Many people believe that their biggest asset is their home. For most of us, our biggest asset is
the ability to work and earn an income. Not being able to work – due to a job loss or a
disability having taken away the ability to work – is often financially devastating.
Everyone who works for a living is familiar with what can happen if they lose their job. On the
other hand, the possibility of a serious disability is a risk few seem to consider. How likely is it
that you will become seriously disabled? According to one study, 30% of all Americans
between the ages of 35 and 65 suffered a disability lasting at least 90 days.1 The risk is real. The question is, “What to do about it?”
A few individuals do manage to qualify for disability benefits from Social Security. However, the Social Security definition of “disability” is so strict that, in 2019, only 36.9% of initial claims for Social Security disability benefits were accepted.2
Obviously, something else beyond Social Security is needed.
Many employers will provide – or make available – disability insurance on a group basis.
However, even those who are covered by a group policy can still be at substantial risk.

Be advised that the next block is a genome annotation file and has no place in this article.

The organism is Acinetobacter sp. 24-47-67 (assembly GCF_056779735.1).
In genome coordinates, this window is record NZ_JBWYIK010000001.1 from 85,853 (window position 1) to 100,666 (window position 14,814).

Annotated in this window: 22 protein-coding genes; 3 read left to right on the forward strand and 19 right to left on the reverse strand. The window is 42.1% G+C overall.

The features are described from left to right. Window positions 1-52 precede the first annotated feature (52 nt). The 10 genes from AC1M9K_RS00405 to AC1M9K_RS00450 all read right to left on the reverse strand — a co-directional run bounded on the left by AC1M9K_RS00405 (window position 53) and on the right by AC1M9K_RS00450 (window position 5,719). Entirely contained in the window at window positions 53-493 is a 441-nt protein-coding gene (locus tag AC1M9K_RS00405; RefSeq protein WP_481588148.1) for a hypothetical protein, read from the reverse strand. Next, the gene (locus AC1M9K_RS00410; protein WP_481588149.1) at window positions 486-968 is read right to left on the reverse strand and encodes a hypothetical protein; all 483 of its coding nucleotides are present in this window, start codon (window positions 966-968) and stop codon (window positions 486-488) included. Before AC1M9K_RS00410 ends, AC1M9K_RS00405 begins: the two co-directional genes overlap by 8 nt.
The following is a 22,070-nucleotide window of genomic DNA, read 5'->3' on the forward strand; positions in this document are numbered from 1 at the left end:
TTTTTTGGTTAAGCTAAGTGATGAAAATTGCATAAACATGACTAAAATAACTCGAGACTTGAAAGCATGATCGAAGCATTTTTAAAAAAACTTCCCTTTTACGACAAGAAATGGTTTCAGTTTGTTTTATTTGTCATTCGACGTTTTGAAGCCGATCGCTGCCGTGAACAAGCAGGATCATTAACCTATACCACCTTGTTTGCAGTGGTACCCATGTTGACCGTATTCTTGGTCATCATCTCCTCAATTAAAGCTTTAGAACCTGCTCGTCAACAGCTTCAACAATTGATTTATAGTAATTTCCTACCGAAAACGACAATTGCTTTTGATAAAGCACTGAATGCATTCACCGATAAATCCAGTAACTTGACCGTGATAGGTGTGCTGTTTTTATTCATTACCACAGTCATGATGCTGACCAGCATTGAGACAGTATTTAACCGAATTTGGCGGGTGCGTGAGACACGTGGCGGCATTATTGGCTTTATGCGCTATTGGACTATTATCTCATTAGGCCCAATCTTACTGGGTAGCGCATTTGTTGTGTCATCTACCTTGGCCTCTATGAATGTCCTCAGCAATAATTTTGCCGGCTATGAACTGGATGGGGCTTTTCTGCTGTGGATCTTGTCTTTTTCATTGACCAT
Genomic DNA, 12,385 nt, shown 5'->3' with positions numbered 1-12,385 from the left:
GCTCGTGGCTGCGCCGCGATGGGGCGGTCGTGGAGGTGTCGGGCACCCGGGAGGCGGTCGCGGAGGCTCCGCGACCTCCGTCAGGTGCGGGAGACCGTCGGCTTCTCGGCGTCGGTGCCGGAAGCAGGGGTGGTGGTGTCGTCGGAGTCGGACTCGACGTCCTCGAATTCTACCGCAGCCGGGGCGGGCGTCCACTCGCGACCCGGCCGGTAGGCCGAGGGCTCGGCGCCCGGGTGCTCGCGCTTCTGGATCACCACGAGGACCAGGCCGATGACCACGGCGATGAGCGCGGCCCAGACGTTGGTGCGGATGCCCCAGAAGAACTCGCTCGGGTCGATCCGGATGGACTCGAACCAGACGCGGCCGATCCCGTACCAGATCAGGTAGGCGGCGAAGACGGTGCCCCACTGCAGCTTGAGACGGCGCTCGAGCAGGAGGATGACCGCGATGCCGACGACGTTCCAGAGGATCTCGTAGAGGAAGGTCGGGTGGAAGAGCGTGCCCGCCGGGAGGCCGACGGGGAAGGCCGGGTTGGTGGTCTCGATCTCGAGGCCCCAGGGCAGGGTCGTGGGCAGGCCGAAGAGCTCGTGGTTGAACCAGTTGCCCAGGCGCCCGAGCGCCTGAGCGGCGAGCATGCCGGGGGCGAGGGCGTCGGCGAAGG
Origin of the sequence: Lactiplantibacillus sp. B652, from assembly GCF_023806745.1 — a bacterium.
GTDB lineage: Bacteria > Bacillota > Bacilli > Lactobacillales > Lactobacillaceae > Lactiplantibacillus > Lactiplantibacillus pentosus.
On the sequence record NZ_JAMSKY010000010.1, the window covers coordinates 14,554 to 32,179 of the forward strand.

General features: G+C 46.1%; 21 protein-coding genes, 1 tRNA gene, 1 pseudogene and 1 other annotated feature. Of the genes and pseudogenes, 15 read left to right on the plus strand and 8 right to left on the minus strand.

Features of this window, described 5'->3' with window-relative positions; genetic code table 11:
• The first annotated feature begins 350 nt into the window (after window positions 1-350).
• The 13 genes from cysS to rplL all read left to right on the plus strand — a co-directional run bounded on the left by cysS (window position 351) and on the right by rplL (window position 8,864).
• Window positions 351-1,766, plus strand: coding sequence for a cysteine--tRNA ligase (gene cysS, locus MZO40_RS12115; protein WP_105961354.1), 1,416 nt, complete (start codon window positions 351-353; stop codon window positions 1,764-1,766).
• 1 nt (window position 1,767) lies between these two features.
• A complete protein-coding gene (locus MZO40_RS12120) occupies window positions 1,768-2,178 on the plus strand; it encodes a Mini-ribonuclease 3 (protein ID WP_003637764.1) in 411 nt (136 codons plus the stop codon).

Employer-sponsored disability policies seldom replace more than 60% of your monthly
salary. Further, many policies have a monthly maximum benefit that may be far less than
what some people earn. Income taxes can also be an issue; if the employer is paying the full
cost of the coverage, and not including it in the employee’s income, disability benefits are
fully taxable. If an employee pays for disability insurance with after-tax dollars, the benefits
are received free of income tax.3
If group coverage is not available, the solution may be individual disability income insurance. Although individual policies can cost more, as long as you pay the premiums with after-tax dollars, the benefits are not taxable. Plus, an individual policy allows you to tailor its terms to fit your own needs. When shopping for an individual disability policy, consider the following:
● Company strength: You need to know if the company is financially sound.
● Definition of disability: Look for a policy that defines disability in the broadest terms possible. Some policies will permit you to work in a different occupation and still
collect disability benefits.
● Elimination period: How long must you wait before disability payments begin?
● Benefit period: How long will you need coverage? Both short-term and long-term
disability benefits are available.
● Inflation protection: Try to find a policy that adjusts benefits for inflation.
While most Americans insure their lives and physical possessions such as their homes, cars,
etc., many overlook the need to protect their most valuable asset – the ability to earn an
How likely is it that someone will become disabled? The table below, developed using data
collected by the federal government, shows the number of working-age Americans who have
a disability that affects their daily lives.